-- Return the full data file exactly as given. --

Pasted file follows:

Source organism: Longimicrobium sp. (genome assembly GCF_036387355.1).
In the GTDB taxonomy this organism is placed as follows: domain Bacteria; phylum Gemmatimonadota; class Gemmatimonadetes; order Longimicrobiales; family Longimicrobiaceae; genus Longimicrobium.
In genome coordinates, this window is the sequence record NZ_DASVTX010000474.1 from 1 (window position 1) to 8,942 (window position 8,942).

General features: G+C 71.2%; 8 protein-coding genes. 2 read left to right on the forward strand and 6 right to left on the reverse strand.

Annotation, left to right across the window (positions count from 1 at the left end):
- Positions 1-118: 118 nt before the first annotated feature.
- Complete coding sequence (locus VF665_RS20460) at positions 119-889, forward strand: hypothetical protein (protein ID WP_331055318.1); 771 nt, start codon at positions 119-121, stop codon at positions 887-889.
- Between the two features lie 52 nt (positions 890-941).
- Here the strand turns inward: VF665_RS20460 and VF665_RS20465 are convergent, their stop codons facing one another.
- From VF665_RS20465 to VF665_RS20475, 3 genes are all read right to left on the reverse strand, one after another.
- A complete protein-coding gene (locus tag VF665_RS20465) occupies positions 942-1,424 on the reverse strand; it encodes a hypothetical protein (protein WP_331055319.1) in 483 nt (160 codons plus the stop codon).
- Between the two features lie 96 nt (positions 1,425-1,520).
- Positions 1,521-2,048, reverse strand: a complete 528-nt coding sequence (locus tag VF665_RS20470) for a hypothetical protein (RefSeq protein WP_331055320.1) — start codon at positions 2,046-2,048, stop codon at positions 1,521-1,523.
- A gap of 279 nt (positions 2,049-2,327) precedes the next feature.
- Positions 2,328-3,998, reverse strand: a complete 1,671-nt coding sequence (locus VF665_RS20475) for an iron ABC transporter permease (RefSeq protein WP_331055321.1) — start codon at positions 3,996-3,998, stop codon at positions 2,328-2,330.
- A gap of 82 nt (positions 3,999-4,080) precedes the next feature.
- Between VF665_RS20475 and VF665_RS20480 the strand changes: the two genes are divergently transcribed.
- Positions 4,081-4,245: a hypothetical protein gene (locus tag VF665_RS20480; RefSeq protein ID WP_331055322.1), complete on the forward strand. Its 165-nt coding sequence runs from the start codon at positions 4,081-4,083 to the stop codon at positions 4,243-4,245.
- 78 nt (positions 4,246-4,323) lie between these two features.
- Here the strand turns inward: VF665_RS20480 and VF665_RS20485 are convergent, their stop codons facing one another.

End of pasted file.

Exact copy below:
Source organism: Longimicrobium sp. (genome assembly GCF_036387355.1).
In the GTDB taxonomy this organism is placed as follows: domain Bacteria; phylum Gemmatimonadota; class Gemmatimonadetes; order Longimicrobiales; family Longimicrobiaceae; genus Longimicrobium.
In genome coordinates, this window is the sequence record NZ_DASVTX010000474.1 from 1 (window position 1) to 8,942 (window position 8,942).

General features: G+C 71.2%; 8 protein-coding genes. 2 read left to right on the forward strand and 6 right to left on the reverse strand.

Annotation, left to right across the window (positions count from 1 at the left end):
- Positions 1-118: 118 nt before the first annotated feature.
- Complete coding sequence (locus VF665_RS20460) at positions 119-889, forward strand: hypothetical protein (protein ID WP_331055318.1); 771 nt, start codon at positions 119-121, stop codon at positions 887-889.
- Between the two features lie 52 nt (positions 890-941).
- Here the strand turns inward: VF665_RS20460 and VF665_RS20465 are convergent, their stop codons facing one another.
- From VF665_RS20465 to VF665_RS20475, 3 genes are all read right to left on the reverse strand, one after another.
- A complete protein-coding gene (locus tag VF665_RS20465) occupies positions 942-1,424 on the reverse strand; it encodes a hypothetical protein (protein WP_331055319.1) in 483 nt (160 codons plus the stop codon).
- Between the two features lie 96 nt (positions 1,425-1,520).
- Positions 1,521-2,048, reverse strand: a complete 528-nt coding sequence (locus tag VF665_RS20470) for a hypothetical protein (RefSeq protein WP_331055320.1) — start codon at positions 2,046-2,048, stop codon at positions 1,521-1,523.
- A gap of 279 nt (positions 2,049-2,327) precedes the next feature.
- Positions 2,328-3,998, reverse strand: a complete 1,671-nt coding sequence (locus VF665_RS20475) for an iron ABC transporter permease (RefSeq protein WP_331055321.1) — start codon at positions 3,996-3,998, stop codon at positions 2,328-2,330.
- A gap of 82 nt (positions 3,999-4,080) precedes the next feature.
- Between VF665_RS20475 and VF665_RS20480 the strand changes: the two genes are divergently transcribed.
- Positions 4,081-4,245: a hypothetical protein gene (locus tag VF665_RS20480; RefSeq protein ID WP_331055322.1), complete on the forward strand. Its 165-nt coding sequence runs from the start codon at positions 4,081-4,083 to the stop codon at positions 4,243-4,245.
- 78 nt (positions 4,246-4,323) lie between these two features.
- Here the strand turns inward: VF665_RS20480 and VF665_RS20485 are convergent, their stop codons facing one another.